Robust Power Conversion, a Must Have for Truck, Automotive & Heavy Equipment

September 02, 2015 // By Bruce Haug, Linear Technology
Truck, automotive and heavy equipment environments are very demanding for any type of power conversion devices. Wide operating voltage ranges coupled with large transients and wide temperature excursions combine to make reliable electronic system design challenging. To complicate design considerations, some applications require the power conversion device be installed under the hood, requiring a high temperature rating. At the same time, as the number of electronic components is increasing, space requirements are continuing to shrink, making high efficiency conversion critical due to space limitations.

Consequently, reliable truck switching DC/DC regulators need to work over a wide input voltage range. A 60V input rating gives good margin for a nominal 12V system, which is usually clamped in the 36V to 40V range. Double battery applications, commonly found in both trucks and heavy equipment environments require an even higher operating voltage due to their nominal 24V battery voltage. Most of these are clamped to 58V, so a 60V rating is usually sufficient. The onboard automotive and truck overvoltage clamp is required to maintain a maximum transient voltage caused by the inductive kick back voltage from the starter motor, which can cause a much higher transient voltage when left unclamped.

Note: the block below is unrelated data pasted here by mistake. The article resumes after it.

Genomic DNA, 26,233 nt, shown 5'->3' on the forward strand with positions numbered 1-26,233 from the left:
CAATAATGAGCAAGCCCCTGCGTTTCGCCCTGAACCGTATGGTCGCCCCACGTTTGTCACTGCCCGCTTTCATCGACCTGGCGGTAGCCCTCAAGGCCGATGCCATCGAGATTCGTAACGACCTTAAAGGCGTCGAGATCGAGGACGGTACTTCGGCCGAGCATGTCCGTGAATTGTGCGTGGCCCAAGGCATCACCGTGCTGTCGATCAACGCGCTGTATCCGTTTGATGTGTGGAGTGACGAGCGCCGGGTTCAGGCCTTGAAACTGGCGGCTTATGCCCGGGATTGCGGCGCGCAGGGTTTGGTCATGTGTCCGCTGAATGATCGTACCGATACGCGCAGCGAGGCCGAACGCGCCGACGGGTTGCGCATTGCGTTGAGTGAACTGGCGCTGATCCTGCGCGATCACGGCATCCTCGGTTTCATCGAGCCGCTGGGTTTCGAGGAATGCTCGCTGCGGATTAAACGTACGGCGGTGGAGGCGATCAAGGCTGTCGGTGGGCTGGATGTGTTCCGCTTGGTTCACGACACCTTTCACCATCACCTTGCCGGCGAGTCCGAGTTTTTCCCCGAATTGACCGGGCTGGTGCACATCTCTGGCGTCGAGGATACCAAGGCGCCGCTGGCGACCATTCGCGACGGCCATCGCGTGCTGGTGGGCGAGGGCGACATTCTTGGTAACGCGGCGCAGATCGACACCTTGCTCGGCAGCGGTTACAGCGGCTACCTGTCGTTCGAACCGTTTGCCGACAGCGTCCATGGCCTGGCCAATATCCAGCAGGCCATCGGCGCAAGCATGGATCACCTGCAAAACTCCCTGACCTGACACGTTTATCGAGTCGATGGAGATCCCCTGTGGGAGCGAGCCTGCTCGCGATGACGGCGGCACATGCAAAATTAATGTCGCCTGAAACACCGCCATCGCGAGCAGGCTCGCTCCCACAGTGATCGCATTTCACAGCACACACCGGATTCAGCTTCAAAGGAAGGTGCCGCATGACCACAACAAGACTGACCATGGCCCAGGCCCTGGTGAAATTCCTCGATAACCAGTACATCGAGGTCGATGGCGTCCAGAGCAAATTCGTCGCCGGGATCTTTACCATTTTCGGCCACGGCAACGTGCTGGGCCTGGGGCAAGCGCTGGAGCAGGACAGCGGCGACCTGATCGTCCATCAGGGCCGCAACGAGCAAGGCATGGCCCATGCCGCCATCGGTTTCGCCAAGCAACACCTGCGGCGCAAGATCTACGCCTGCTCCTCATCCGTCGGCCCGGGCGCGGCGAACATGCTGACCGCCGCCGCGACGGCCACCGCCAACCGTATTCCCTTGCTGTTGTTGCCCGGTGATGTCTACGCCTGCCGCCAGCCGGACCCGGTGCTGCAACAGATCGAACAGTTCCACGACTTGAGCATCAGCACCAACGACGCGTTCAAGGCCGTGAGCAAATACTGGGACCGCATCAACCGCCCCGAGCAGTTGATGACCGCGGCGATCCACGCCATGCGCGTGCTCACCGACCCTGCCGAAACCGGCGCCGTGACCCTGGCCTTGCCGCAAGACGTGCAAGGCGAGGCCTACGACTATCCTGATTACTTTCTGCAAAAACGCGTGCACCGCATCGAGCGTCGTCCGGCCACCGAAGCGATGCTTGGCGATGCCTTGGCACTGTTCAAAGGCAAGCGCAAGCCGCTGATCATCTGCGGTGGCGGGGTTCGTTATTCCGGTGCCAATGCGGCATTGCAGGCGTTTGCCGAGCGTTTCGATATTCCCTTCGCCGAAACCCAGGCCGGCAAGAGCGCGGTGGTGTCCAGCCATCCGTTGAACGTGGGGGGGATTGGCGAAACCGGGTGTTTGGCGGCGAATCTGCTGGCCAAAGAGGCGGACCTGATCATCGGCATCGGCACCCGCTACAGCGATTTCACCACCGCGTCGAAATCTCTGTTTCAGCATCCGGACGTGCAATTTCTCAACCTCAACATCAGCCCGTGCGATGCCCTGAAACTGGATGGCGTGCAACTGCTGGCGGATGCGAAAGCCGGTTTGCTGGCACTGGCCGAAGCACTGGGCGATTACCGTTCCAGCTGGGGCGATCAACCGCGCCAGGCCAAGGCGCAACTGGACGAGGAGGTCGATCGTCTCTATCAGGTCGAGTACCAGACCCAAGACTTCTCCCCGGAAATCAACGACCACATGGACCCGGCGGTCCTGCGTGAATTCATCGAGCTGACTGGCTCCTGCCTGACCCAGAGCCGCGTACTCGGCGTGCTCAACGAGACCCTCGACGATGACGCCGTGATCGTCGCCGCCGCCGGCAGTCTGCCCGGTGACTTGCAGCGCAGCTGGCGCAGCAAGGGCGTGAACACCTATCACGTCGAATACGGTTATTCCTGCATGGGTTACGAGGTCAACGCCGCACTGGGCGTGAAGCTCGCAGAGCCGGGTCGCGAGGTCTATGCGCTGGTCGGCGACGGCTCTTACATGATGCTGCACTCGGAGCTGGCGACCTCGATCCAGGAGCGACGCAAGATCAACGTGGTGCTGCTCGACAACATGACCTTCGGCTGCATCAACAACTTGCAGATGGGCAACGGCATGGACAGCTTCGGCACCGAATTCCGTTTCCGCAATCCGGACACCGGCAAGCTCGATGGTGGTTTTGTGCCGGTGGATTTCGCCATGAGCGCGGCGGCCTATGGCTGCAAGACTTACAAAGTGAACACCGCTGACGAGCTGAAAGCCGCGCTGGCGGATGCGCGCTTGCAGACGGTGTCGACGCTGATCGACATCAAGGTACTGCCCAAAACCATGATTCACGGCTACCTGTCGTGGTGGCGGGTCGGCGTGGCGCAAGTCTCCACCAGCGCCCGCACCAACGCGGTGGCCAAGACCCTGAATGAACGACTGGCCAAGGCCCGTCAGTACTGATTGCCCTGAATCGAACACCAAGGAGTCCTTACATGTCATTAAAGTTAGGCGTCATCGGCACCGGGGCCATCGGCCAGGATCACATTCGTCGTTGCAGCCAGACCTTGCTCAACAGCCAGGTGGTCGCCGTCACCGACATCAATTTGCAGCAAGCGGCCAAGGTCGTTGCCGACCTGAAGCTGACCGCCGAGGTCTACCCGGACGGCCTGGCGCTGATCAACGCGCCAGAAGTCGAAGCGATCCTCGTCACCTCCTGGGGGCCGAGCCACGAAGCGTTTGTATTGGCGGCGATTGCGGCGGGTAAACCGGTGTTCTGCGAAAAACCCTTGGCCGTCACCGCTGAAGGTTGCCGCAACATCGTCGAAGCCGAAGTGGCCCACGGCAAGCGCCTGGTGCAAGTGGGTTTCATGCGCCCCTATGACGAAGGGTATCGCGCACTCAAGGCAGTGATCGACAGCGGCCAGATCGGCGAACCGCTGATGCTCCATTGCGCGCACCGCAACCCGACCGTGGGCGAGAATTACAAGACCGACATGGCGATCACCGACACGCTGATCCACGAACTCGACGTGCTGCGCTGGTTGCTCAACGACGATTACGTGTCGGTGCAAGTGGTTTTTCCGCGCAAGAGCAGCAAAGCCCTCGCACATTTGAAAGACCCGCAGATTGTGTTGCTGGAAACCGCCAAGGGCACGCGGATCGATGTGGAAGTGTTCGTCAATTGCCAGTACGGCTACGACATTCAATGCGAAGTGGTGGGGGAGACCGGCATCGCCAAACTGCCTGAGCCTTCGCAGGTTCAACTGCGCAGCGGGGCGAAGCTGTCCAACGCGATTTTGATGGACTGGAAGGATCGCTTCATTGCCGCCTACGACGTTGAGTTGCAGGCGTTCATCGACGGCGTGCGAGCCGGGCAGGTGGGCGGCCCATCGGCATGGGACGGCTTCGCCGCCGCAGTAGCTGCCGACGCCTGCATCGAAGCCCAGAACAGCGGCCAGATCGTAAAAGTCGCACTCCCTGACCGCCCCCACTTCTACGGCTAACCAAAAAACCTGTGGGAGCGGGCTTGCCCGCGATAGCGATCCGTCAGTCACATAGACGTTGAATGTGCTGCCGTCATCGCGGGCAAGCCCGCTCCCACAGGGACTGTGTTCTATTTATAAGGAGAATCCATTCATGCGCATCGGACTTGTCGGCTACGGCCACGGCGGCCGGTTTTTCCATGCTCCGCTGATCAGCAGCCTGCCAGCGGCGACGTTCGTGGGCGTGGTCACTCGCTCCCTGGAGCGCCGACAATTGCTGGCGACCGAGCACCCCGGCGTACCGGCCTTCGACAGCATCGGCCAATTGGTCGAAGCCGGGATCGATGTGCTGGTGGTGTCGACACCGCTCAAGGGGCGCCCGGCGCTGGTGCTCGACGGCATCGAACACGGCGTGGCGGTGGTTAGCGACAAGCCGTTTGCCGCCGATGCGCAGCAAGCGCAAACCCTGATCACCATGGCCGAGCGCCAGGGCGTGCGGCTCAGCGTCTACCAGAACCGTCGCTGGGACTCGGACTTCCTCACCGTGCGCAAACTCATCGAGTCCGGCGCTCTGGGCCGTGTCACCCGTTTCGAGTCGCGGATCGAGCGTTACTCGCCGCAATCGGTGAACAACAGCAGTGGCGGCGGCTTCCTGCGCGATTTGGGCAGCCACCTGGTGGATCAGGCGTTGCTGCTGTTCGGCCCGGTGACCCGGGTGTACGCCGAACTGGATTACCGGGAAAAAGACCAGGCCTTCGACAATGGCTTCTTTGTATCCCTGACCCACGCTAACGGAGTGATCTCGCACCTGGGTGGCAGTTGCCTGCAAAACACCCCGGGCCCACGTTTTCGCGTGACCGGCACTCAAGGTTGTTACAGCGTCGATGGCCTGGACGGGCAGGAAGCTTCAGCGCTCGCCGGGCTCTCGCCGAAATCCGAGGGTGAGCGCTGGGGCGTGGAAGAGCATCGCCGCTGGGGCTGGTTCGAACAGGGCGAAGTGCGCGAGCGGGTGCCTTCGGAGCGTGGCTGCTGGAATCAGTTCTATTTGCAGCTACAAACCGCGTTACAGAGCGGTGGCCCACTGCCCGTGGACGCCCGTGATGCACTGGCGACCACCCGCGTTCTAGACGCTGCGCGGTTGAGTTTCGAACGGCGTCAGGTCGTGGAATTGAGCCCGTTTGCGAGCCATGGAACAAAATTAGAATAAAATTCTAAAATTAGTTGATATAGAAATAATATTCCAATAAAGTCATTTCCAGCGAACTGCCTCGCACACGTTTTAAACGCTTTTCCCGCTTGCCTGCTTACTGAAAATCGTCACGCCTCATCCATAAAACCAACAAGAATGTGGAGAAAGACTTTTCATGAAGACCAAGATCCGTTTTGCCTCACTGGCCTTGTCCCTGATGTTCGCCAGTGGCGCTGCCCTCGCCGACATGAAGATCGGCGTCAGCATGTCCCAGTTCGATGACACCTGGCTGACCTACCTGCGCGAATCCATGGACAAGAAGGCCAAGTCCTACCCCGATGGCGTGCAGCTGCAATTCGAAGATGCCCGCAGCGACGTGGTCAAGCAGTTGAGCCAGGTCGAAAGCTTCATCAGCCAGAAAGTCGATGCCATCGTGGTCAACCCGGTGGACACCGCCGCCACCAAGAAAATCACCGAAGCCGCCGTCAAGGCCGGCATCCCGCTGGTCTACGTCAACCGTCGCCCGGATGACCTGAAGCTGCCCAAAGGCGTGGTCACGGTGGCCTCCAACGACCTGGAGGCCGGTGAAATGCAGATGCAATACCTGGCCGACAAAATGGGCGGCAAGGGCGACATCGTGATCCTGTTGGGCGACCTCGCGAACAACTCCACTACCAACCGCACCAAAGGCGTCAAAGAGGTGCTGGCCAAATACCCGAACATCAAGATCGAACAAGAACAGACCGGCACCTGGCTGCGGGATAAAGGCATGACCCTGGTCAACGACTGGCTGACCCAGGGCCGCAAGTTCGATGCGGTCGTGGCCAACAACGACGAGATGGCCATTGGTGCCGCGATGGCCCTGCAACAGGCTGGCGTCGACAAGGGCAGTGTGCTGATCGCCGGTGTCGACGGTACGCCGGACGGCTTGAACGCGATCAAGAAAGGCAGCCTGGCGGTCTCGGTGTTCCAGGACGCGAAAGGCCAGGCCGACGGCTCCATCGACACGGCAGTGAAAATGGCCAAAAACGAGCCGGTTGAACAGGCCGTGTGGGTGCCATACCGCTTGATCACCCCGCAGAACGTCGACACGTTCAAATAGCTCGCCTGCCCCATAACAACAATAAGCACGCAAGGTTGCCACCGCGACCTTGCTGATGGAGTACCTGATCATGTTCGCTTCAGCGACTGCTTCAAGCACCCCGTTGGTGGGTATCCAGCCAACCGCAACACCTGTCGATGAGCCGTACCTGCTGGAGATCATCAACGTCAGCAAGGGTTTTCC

There are several electronic systems that require continuous power even when the vehicle’s motor is not running, such as remote keyless entry, GPS and security systems. It is essential for these types of “always-on” systems to have a DC/DC converter with low quiescent current in order to maximize the battery run time when in sleep mode. Under such circumstances, the regulator runs in normal continuous switching mode until the output current drops below a predetermined threshold of around 30-50mA. Below this level, the switching regulator must go into lower quiescent current operation in order to reduce the current draw to tens of micro amps, thereby lowering the power drawn from the battery which in turn extends the battery run time.

With 60V input capable DC/DC converters that have high step-down ratios in short supply, designers have resorted to a transformer-based topology or external high side drivers to operate up to 60V. Others have used an intermediate bus converter, requiring an additional power stage. Both of these alternatives increase the design complexity and, in most cases, reduce the overall efficiency. However, the LTC3892 from Linear Technology, is the latest part in a growing family of 60V input capable step-down switching regulator controllers that addresses many of the key

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